There have since been more tweets from the president that earned warning labels and fact-check notices. And then this week the popular meme account Carpe Donktum was permanently suspended for repeated violations of DMCA copyright policy.

It remains to be seen if Parler can sustain the apparent increase in users and whether it will meet the same fate as Gab. Since the motivations for many of the departing seem to be aligned with Katie Hopkins, a notorious racist provocateur, it’s doubtful Parler will be a bastion of civility and moral fortitude. All the usual suspects of Edgelord Conservative World are flocking to the app, including Devin Nunes, Rand Paul, Kurt Schlichter, Jesse Kelly, Curtis Houck, Bill Mitchell, and Benny Johnson, plus even some erstwhile establishment figures like Ari Fleischer.

Don’t worry, though, it’s not a total dudefest—Cassandra Fairbanks is there, too, and thinks lefties should come and hang out for some “friendly squabbles”:

OAN Anchor Emily Finn tweeted that she wanted to see what all the hype was about as well. “So far seems like a promising alternative to Twitter! There’s way more people than I expected already using it,” she said in reply to a follower asking if it was worth it.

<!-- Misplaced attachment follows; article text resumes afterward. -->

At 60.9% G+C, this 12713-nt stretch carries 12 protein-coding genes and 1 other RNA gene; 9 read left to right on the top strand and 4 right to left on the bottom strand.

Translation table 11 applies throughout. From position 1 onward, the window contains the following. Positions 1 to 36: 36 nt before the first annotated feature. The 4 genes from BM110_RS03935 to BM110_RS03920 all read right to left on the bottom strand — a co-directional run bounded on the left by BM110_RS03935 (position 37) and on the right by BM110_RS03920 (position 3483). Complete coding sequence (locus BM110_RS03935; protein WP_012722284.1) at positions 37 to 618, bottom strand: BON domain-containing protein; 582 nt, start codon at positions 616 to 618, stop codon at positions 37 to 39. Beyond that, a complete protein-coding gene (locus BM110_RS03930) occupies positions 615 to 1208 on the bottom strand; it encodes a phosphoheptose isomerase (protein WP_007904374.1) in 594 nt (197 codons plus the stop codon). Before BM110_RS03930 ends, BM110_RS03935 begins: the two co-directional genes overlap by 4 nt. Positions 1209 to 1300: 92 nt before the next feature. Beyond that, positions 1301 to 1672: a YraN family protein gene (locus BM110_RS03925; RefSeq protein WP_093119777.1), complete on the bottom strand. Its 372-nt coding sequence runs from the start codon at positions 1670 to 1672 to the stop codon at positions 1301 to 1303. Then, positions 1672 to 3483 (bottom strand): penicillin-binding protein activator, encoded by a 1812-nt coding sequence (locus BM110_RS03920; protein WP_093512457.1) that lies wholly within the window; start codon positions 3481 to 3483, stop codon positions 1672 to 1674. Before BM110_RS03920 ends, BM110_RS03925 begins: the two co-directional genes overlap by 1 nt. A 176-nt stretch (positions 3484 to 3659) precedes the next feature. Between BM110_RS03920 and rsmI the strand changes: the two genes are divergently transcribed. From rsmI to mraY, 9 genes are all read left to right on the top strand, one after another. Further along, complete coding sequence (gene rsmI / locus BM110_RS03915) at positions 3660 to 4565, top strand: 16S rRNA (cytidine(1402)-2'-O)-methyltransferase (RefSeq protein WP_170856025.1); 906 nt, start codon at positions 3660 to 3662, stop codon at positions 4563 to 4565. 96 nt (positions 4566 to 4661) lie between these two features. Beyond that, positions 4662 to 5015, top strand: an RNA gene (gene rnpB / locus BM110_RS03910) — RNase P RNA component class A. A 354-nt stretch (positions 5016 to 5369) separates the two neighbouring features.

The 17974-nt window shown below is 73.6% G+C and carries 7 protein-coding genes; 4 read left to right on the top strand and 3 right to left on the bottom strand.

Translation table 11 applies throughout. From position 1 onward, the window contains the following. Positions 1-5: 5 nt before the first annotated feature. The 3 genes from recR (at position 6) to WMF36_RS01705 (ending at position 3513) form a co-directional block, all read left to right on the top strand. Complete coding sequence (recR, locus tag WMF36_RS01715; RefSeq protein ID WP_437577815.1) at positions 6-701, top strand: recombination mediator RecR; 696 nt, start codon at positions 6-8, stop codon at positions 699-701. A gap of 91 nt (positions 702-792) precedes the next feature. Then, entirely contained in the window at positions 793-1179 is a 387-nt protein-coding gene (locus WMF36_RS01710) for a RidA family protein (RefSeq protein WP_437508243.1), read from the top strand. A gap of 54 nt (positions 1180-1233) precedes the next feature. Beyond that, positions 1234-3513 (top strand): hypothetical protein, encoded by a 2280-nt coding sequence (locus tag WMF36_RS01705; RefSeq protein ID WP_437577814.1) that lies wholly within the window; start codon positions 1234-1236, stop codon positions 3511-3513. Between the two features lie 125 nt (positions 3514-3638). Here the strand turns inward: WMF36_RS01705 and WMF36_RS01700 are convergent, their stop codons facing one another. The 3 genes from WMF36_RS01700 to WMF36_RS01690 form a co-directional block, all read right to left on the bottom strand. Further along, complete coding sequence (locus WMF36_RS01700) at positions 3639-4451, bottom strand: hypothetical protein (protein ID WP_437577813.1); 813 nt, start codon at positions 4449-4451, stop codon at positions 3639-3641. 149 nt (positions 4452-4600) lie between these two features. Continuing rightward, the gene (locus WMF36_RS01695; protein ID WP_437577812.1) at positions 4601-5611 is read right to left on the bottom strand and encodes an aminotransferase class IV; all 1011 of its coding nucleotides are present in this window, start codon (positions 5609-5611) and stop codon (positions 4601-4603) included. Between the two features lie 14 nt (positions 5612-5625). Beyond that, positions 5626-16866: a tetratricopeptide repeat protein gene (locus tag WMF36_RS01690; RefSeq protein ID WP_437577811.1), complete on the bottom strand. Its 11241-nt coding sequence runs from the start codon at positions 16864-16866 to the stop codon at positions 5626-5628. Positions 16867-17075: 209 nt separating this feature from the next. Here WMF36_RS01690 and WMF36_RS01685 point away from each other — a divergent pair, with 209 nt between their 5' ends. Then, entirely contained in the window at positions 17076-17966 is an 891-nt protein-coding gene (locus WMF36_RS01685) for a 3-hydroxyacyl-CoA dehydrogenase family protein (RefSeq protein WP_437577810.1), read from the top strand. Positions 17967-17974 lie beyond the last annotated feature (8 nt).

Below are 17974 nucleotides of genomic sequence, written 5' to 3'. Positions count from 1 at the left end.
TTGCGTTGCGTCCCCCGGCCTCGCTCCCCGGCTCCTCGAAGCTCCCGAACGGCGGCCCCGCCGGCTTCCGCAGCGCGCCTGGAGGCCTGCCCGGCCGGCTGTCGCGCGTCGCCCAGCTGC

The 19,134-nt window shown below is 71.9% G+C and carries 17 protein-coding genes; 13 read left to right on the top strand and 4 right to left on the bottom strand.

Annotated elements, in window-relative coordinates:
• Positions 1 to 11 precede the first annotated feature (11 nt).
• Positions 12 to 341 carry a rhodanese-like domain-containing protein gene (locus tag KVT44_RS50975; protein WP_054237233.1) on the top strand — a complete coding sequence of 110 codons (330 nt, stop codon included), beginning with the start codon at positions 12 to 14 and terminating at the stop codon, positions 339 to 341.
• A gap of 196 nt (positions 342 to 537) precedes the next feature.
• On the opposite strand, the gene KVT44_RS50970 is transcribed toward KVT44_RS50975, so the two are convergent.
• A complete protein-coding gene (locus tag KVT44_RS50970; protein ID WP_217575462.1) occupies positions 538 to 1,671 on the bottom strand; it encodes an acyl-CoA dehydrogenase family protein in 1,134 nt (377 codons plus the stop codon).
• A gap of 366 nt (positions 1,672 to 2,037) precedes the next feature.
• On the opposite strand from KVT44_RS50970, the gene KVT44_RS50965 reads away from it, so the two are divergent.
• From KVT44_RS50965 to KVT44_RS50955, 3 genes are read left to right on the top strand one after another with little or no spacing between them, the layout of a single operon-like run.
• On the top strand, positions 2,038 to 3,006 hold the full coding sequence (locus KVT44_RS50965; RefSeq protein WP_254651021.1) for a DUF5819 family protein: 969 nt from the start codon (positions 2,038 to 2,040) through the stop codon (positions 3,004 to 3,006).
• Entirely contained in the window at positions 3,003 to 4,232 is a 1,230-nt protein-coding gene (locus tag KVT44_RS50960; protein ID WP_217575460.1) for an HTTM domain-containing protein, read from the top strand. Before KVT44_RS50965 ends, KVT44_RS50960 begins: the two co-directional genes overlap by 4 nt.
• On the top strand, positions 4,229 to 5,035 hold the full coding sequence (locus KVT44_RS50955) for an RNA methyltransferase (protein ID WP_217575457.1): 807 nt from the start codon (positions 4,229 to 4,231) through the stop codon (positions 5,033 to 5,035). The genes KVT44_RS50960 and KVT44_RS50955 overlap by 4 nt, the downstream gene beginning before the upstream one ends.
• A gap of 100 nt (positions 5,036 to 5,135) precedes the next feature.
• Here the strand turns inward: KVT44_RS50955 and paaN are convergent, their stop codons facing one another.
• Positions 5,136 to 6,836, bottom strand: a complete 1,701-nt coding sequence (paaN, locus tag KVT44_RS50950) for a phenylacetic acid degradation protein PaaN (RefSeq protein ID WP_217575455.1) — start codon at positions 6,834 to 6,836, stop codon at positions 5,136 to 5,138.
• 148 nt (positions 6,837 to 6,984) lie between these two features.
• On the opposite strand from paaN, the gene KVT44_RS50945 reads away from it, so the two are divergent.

Parler does have one thing going for it: The Krassenstein brothers, of presidential reply-guy lore, appear to be active on the app. While collectively dunking on them won’t solve all our social and political ills, it might be worth a shot.

“So fitting that their name is ‘Parler’ (par-lay) which is French for ‘to talk’. France is having a rebellion, and now so are we!!” Candace Owens tweeted back in 2018 with the hashtag #AmericanRebellion. Like most rebellions, the #Twexit campaign may have repercussions beyond social media, though, as the Trump re-election campaign and Brad Parscale try to save face as the polls continue to shift out of their favor.

And beyond 2020? If Parler succeeds in siphoning off a portion of right-wing Twitter, it will be in keeping with conservatives’ decades-long practice of creating alternative institutions that allow them to indulge in a fantasy reality fetishizing persecution while isolating themselves from wider society.

Hannah Yoest

Hannah Yoest is an editor and the art director of The Bulwark.